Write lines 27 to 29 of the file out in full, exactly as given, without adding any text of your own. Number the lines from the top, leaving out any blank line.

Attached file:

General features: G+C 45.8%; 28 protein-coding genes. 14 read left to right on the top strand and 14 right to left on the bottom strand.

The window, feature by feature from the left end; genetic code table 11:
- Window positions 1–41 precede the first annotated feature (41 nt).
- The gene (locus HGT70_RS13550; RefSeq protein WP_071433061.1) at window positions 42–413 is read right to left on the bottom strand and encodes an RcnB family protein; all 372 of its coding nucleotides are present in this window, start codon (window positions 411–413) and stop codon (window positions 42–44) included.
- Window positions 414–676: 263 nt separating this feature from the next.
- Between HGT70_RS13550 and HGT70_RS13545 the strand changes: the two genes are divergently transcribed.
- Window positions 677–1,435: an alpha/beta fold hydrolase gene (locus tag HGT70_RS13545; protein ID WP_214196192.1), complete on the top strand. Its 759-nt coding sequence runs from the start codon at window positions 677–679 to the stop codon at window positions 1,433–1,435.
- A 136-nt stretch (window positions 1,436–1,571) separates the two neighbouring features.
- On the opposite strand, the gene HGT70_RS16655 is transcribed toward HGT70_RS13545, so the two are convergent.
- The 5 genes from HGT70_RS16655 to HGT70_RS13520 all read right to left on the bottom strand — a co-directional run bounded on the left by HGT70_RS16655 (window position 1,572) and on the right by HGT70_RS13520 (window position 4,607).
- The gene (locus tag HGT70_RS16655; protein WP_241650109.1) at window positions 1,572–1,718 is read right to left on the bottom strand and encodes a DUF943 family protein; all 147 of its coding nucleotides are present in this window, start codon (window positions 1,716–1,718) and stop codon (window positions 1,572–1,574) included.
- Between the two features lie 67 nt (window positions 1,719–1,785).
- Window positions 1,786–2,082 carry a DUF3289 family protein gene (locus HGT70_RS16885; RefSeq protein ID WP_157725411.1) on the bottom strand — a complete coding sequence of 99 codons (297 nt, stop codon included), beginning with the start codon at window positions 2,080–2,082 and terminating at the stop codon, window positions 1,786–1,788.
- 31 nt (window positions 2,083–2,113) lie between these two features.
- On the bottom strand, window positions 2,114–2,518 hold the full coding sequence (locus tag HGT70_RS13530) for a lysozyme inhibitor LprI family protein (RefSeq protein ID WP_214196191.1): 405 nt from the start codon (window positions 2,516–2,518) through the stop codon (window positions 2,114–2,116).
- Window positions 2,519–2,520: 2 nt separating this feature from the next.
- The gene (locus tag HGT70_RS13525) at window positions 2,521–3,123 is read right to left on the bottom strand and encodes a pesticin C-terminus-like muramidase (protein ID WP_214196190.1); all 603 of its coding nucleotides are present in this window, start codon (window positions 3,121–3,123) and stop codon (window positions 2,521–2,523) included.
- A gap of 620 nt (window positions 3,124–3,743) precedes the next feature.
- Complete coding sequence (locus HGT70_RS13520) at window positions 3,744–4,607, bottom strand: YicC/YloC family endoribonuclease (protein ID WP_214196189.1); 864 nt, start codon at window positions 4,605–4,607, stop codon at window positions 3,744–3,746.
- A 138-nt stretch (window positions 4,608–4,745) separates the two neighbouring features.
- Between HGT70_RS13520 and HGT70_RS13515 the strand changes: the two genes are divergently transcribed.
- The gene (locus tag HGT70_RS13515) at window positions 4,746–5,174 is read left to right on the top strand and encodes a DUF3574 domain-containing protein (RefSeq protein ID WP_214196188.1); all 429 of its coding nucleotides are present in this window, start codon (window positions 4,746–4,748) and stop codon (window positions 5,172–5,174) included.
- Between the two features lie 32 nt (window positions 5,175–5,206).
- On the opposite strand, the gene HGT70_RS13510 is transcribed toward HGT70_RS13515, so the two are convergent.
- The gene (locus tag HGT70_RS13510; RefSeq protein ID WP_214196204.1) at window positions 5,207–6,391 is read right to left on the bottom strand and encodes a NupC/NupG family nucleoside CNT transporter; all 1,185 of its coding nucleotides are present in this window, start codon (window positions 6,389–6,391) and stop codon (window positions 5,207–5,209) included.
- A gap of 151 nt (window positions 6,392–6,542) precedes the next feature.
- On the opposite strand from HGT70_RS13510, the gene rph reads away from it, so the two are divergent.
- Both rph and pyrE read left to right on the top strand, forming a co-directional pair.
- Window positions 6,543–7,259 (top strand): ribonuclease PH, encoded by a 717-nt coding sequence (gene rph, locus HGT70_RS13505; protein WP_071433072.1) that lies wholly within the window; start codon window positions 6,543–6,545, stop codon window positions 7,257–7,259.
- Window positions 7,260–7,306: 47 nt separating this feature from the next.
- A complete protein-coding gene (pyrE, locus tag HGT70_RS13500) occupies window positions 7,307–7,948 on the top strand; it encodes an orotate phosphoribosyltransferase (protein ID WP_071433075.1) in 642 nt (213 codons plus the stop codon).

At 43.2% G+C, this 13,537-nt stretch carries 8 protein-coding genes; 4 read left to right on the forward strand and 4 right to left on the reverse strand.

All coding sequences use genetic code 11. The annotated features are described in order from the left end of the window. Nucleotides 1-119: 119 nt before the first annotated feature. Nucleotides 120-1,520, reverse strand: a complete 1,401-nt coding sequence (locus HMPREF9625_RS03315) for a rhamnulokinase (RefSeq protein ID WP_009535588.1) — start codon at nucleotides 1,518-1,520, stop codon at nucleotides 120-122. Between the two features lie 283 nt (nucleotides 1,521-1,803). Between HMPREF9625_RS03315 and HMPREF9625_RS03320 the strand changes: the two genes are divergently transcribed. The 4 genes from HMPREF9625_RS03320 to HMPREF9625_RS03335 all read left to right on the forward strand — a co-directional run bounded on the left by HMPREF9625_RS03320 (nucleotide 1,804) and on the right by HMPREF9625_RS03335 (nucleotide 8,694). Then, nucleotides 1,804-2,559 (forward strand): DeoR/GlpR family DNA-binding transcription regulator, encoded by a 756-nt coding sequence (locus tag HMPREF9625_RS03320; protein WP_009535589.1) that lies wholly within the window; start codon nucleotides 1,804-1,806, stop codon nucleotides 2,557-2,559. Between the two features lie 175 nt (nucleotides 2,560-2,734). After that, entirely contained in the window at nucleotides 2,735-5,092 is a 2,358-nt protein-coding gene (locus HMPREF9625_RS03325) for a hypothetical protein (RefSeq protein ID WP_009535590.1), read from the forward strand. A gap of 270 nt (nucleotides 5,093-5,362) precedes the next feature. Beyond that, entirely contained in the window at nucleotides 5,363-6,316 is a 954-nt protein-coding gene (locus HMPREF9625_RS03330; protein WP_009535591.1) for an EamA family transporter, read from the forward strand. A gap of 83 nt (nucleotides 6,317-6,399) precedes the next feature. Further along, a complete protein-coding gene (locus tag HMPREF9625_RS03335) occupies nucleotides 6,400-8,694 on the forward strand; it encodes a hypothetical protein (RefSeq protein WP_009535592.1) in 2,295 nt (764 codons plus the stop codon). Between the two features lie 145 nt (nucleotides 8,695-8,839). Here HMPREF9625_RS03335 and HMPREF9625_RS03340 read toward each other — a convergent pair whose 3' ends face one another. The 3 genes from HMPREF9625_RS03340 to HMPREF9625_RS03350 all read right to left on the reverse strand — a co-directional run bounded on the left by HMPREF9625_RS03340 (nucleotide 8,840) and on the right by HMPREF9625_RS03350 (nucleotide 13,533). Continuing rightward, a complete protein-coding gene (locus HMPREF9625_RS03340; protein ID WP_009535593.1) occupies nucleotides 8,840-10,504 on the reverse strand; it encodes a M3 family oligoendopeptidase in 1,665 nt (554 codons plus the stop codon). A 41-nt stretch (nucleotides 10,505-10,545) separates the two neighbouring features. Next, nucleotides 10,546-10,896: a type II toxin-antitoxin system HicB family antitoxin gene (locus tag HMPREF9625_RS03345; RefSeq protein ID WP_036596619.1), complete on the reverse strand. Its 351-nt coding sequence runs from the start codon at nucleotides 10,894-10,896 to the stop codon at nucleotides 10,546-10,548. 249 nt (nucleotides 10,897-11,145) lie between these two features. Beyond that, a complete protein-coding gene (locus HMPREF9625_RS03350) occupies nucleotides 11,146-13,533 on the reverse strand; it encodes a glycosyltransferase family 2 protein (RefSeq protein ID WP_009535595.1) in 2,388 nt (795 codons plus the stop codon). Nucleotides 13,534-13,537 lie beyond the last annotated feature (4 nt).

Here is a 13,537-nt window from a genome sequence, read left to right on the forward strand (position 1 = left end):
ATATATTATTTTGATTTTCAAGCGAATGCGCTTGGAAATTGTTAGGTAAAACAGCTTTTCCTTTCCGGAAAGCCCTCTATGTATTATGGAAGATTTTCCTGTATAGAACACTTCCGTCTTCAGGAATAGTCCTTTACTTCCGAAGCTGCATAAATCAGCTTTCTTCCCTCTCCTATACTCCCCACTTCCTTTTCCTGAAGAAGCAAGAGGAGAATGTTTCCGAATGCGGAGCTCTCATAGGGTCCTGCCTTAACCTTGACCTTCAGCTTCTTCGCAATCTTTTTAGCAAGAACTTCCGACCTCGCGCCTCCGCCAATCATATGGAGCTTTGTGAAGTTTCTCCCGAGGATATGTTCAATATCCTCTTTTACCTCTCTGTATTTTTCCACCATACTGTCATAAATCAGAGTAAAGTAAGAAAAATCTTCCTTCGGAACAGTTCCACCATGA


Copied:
- On the opposite strand from HGT70_RS13510, the gene rph reads away from it, so the two are divergent.
- Both rph and pyrE read left to right on the top strand, forming a co-directional pair.
- Window positions 6,543–7,259 (top strand): ribonuclease PH, encoded by a 717-nt coding sequence (gene rph, locus HGT70_RS13505; protein WP_071433072.1) that lies wholly within the window; start codon window positions 6,543–6,545, stop codon window positions 7,257–7,259.